Self-organised transients in a neural mass model of epileptogenic tissue dynamics

Marc Goodfellow, Kaspar Schindler, Gerold Baier

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    Stimulation of human epileptic tissue can induce rhythmic, self-terminating responses on the EEG or ECoG. These responses play a potentially important role in localising tissue involved in the generation of seizure activity, yet the underlying mechanisms are unknown. However, in vitro evidence suggests that self-terminating oscillations in nervous tissue are underpinned by non-trivial spatio-temporal dynamics in an excitable medium. In this study, we investigate this hypothesis in spatial extensions to a neural mass model for epileptiform dynamics. We demonstrate that spatial extensions to this model in one and two dimensions display propagating travelling waves but also more complex transient dynamics in response to local perturbations. The neural mass formulation with local excitatory and inhibitory circuits, allows the direct incorporation of spatially distributed, functional heterogeneities into the model. We show that such heterogeneities can lead to prolonged reverberating responses to a single pulse perturbation, depending upon the location at which the stimulus is delivered. This leads to the hypothesis that prolonged rhythmic responses to local stimulation in epileptogenic tissue result from repeated self-excitation of regions of tissue with diminished inhibitory capabilities. Combined with previous models of the dynamics of focal seizures this macroscopic framework is a first step towards an explicit spatial formulation of the concept of the epileptogenic zone. Ultimately, an improved understanding of the pathophysiologic mechanisms of the epileptogenic zone will help to improve diagnostic and therapeutic measures for treating epilepsy. © 2011 Elsevier Inc.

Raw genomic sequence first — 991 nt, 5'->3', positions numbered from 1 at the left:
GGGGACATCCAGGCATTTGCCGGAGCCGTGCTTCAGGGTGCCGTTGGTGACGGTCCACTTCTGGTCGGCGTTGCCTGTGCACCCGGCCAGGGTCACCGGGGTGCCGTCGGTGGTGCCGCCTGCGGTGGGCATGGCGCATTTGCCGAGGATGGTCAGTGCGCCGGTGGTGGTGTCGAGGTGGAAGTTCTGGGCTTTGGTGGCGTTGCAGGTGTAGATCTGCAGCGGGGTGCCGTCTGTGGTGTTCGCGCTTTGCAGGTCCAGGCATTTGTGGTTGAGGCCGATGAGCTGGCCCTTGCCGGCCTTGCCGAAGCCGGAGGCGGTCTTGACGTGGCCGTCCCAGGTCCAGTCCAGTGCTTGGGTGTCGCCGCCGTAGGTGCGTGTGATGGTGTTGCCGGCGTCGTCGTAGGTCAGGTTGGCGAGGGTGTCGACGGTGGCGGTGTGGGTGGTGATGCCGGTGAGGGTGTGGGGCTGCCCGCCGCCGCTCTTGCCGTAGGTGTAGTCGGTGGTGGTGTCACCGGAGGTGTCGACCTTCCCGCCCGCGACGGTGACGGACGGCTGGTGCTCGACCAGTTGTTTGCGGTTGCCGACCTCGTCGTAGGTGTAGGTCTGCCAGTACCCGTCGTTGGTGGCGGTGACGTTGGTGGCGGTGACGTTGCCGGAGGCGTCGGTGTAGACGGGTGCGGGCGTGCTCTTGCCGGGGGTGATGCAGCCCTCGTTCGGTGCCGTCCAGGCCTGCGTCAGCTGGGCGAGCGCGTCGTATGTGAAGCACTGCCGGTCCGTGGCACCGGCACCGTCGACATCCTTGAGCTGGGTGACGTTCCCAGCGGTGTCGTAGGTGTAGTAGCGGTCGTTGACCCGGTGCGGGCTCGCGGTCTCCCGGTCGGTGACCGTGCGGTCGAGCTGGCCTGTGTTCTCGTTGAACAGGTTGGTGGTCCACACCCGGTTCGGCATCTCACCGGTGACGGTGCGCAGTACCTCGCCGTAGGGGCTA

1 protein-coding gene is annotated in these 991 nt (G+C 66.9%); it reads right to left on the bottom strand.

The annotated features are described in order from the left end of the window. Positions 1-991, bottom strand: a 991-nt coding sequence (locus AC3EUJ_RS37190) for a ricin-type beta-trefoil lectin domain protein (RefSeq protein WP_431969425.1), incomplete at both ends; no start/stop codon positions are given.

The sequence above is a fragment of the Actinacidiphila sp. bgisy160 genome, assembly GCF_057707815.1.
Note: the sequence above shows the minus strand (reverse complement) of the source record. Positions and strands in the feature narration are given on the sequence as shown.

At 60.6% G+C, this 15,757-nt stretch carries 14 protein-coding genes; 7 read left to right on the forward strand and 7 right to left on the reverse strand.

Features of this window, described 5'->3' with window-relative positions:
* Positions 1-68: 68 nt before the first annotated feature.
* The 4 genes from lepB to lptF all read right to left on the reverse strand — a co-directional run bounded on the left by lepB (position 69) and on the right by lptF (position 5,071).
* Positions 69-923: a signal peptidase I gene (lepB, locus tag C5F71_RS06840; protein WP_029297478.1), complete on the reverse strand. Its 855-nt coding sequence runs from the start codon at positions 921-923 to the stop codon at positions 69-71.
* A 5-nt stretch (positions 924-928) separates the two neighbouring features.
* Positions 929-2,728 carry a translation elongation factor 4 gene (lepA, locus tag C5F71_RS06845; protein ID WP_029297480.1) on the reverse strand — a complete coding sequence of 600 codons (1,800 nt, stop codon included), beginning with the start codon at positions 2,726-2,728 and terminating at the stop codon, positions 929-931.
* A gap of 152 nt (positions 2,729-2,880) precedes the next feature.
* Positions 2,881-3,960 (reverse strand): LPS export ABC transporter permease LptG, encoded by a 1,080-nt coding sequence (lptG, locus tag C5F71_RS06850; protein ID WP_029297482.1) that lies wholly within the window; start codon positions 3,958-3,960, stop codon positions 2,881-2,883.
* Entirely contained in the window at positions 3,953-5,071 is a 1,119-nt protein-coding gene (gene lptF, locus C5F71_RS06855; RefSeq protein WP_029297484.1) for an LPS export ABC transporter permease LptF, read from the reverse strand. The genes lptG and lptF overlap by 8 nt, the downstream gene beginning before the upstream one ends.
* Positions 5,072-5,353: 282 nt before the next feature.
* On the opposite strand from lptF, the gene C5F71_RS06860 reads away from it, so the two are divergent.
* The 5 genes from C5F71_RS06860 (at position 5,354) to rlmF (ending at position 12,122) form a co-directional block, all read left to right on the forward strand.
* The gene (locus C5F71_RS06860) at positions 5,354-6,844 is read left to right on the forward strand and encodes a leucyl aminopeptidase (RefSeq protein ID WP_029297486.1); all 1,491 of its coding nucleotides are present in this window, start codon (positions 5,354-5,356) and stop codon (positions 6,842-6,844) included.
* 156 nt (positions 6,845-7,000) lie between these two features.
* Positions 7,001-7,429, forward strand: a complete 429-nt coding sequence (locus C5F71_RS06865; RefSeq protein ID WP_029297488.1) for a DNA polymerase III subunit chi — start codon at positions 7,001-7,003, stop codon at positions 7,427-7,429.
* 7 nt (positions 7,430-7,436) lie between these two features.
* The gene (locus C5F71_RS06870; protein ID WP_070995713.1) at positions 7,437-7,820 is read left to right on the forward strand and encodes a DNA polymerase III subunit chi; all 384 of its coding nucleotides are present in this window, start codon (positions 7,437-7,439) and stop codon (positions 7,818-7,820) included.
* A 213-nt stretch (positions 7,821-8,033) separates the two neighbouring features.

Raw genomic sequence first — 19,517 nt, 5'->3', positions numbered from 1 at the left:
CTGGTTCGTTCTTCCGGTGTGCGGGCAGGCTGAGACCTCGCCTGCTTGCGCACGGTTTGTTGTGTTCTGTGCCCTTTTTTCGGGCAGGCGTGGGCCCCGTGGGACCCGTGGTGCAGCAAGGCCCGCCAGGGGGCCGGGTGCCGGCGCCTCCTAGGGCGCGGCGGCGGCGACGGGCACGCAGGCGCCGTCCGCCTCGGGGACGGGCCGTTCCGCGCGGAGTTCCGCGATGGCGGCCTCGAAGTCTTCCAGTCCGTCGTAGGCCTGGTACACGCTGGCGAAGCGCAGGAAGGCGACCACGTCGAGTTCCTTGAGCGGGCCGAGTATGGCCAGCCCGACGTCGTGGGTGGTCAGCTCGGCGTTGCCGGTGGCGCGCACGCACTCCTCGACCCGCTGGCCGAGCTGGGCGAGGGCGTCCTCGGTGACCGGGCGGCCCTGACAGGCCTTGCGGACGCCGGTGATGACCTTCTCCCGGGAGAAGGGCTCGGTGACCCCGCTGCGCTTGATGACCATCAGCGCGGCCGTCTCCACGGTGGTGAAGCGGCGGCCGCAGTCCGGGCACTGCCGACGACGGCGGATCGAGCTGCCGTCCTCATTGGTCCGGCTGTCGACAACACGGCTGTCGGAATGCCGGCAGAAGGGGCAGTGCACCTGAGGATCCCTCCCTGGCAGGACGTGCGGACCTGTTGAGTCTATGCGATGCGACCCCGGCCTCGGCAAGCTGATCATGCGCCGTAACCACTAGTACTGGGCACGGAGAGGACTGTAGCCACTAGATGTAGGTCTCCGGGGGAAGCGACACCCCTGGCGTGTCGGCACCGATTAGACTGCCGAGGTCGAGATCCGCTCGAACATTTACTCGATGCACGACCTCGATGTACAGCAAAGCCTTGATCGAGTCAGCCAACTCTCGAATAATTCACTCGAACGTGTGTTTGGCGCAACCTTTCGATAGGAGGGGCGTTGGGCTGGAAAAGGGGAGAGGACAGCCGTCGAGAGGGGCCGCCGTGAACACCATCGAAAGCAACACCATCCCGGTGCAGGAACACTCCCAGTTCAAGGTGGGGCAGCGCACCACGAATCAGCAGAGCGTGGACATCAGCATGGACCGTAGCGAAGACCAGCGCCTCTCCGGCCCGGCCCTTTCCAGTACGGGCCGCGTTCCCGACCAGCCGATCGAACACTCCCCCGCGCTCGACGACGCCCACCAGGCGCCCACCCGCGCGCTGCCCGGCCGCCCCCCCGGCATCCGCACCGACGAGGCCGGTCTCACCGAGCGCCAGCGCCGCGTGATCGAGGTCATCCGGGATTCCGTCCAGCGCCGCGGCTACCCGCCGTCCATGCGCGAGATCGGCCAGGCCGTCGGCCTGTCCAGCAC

Original languageEnglish
    Pages (from-to)2644-2660
    Number of pages16
    Issue number3
    Publication statusPublished - 1 Feb 2012


    • Afterdischarges
    • EEG
    • Epilepsy
    • Excitable media
    • Ictogenesis
    • Mathematical modelling
    • Neural-mass models
    • Stimulus response


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